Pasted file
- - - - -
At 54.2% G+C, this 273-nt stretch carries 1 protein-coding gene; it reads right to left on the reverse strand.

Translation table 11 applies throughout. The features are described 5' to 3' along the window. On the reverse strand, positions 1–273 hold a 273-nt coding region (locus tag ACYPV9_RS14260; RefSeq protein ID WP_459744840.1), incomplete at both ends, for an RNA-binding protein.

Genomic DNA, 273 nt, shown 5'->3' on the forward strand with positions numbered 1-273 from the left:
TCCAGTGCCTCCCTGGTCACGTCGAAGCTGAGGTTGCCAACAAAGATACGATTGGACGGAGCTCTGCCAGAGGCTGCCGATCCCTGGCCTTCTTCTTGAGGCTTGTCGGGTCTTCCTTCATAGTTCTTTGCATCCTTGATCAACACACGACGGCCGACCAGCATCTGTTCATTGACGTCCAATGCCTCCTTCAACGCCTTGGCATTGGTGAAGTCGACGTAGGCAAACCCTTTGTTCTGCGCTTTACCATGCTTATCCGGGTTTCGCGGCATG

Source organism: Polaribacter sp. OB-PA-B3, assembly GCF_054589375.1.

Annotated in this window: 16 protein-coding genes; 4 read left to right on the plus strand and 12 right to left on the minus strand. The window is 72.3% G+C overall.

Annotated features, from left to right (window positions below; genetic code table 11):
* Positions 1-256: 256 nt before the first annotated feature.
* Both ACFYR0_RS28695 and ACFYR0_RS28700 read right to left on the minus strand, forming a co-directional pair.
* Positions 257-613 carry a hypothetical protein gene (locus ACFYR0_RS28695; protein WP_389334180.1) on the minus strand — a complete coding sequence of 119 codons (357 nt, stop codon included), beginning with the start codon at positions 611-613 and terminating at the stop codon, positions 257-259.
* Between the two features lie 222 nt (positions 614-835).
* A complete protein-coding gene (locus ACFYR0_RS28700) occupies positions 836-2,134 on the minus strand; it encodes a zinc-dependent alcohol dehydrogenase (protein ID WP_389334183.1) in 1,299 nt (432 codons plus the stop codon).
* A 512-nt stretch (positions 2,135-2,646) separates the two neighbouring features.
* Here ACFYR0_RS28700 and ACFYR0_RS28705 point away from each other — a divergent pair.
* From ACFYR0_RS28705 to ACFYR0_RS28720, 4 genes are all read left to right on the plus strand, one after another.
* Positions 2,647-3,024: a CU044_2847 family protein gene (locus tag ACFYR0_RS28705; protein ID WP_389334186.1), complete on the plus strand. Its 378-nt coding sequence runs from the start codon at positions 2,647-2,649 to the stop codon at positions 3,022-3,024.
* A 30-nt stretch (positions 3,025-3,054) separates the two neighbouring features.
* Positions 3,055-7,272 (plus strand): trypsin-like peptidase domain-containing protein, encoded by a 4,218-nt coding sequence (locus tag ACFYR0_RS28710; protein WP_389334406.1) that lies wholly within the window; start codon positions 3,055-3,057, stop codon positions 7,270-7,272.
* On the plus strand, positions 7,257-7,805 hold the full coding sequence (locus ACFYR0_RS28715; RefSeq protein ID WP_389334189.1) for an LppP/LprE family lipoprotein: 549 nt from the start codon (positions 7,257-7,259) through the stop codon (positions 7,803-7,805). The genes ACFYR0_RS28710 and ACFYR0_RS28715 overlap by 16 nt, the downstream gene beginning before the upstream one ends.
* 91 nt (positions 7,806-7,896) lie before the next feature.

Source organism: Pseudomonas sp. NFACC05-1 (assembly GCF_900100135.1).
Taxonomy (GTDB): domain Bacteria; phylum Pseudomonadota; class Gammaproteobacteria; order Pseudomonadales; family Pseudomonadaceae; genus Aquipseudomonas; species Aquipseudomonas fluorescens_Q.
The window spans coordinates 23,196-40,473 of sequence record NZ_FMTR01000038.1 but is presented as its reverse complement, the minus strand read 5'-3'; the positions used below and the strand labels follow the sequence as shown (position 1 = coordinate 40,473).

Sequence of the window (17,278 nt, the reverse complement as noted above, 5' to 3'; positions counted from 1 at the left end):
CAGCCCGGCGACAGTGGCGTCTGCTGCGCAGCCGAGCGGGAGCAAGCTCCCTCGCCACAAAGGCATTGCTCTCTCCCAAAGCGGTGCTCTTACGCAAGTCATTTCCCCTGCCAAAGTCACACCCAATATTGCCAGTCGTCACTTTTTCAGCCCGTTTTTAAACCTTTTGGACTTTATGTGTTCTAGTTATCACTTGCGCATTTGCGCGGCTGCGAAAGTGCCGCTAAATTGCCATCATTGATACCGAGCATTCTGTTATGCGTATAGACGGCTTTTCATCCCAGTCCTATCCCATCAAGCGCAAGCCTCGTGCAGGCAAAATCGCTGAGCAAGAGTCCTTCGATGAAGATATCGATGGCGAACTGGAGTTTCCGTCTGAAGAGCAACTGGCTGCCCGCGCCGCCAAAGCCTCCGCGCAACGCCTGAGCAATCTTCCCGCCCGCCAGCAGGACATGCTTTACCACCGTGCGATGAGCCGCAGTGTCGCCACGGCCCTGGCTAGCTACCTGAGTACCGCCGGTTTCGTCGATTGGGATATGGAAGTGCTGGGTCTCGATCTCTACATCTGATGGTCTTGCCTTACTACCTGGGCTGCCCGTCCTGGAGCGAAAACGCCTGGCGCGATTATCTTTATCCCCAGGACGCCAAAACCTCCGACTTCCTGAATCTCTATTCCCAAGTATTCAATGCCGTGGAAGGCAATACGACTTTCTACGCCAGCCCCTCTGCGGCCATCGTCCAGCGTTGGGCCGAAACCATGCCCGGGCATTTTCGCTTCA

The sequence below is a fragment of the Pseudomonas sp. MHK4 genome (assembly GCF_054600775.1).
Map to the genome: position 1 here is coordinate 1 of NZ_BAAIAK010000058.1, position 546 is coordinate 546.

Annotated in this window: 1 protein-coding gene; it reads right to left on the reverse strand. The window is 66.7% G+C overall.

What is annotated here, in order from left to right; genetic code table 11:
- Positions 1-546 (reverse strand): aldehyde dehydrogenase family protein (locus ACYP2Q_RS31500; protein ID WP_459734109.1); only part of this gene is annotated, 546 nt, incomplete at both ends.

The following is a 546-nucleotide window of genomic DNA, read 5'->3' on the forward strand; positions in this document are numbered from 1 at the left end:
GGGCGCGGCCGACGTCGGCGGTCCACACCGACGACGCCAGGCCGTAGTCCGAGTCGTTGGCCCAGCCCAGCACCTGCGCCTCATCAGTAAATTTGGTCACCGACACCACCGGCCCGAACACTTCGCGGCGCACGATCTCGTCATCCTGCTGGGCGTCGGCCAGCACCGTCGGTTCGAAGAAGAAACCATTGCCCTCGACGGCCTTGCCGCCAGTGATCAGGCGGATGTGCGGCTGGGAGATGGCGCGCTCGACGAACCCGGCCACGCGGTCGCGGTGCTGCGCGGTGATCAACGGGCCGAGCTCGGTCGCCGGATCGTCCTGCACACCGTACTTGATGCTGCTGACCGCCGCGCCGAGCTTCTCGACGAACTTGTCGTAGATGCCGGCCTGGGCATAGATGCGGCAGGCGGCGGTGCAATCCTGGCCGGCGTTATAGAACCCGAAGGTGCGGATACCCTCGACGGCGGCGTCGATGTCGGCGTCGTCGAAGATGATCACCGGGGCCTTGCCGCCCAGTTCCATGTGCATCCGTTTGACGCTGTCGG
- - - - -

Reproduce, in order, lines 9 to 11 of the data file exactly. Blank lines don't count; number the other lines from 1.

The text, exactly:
* Both ACFYR0_RS28695 and ACFYR0_RS28700 read right to left on the minus strand, forming a co-directional pair.
* Positions 257-613 carry a hypothetical protein gene (locus ACFYR0_RS28695; protein WP_389334180.1) on the minus strand — a complete coding sequence of 119 codons (357 nt, stop codon included), beginning with the start codon at positions 611-613 and terminating at the stop codon, positions 257-259.
* Between the two features lie 222 nt (positions 614-835).